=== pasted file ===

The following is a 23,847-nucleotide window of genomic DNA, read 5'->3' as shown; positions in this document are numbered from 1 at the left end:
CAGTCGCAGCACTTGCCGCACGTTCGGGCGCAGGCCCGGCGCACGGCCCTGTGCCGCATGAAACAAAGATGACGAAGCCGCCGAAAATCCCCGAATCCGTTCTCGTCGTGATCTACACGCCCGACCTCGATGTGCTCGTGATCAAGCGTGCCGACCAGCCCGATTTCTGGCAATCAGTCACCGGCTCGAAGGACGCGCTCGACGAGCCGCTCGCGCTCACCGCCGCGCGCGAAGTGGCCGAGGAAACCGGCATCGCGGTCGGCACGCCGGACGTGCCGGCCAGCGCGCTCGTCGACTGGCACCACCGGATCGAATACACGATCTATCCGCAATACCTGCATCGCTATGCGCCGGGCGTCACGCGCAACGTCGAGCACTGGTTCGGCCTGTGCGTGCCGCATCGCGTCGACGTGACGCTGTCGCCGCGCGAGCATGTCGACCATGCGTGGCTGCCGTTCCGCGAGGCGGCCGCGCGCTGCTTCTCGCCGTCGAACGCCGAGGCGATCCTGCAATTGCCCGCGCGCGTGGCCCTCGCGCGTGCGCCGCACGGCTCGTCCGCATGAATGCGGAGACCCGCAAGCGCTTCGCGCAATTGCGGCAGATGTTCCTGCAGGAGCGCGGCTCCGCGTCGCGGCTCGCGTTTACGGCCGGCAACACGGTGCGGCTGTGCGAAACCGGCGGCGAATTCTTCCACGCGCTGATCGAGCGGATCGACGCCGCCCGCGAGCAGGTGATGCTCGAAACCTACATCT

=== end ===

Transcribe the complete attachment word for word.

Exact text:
The following is a 23,847-nucleotide window of genomic DNA, read 5'->3' as shown; positions in this document are numbered from 1 at the left end:
CAGTCGCAGCACTTGCCGCACGTTCGGGCGCAGGCCCGGCGCACGGCCCTGTGCCGCATGAAACAAAGATGACGAAGCCGCCGAAAATCCCCGAATCCGTTCTCGTCGTGATCTACACGCCCGACCTCGATGTGCTCGTGATCAAGCGTGCCGACCAGCCCGATTTCTGGCAATCAGTCACCGGCTCGAAGGACGCGCTCGACGAGCCGCTCGCGCTCACCGCCGCGCGCGAAGTGGCCGAGGAAACCGGCATCGCGGTCGGCACGCCGGACGTGCCGGCCAGCGCGCTCGTCGACTGGCACCACCGGATCGAATACACGATCTATCCGCAATACCTGCATCGCTATGCGCCGGGCGTCACGCGCAACGTCGAGCACTGGTTCGGCCTGTGCGTGCCGCATCGCGTCGACGTGACGCTGTCGCCGCGCGAGCATGTCGACCATGCGTGGCTGCCGTTCCGCGAGGCGGCCGCGCGCTGCTTCTCGCCGTCGAACGCCGAGGCGATCCTGCAATTGCCCGCGCGCGTGGCCCTCGCGCGTGCGCCGCACGGCTCGTCCGCATGAATGCGGAGACCCGCAAGCGCTTCGCGCAATTGCGGCAGATGTTCCTGCAGGAGCGCGGCTCCGCGTCGCGGCTCGCGTTTACGGCCGGCAACACGGTGCGGCTGTGCGAAACCGGCGGCGAATTCTTCCACGCGCTGATCGAGCGGATCGACGCCGCCCGCGAGCAGGTGATGCTCGAAACCTACATCT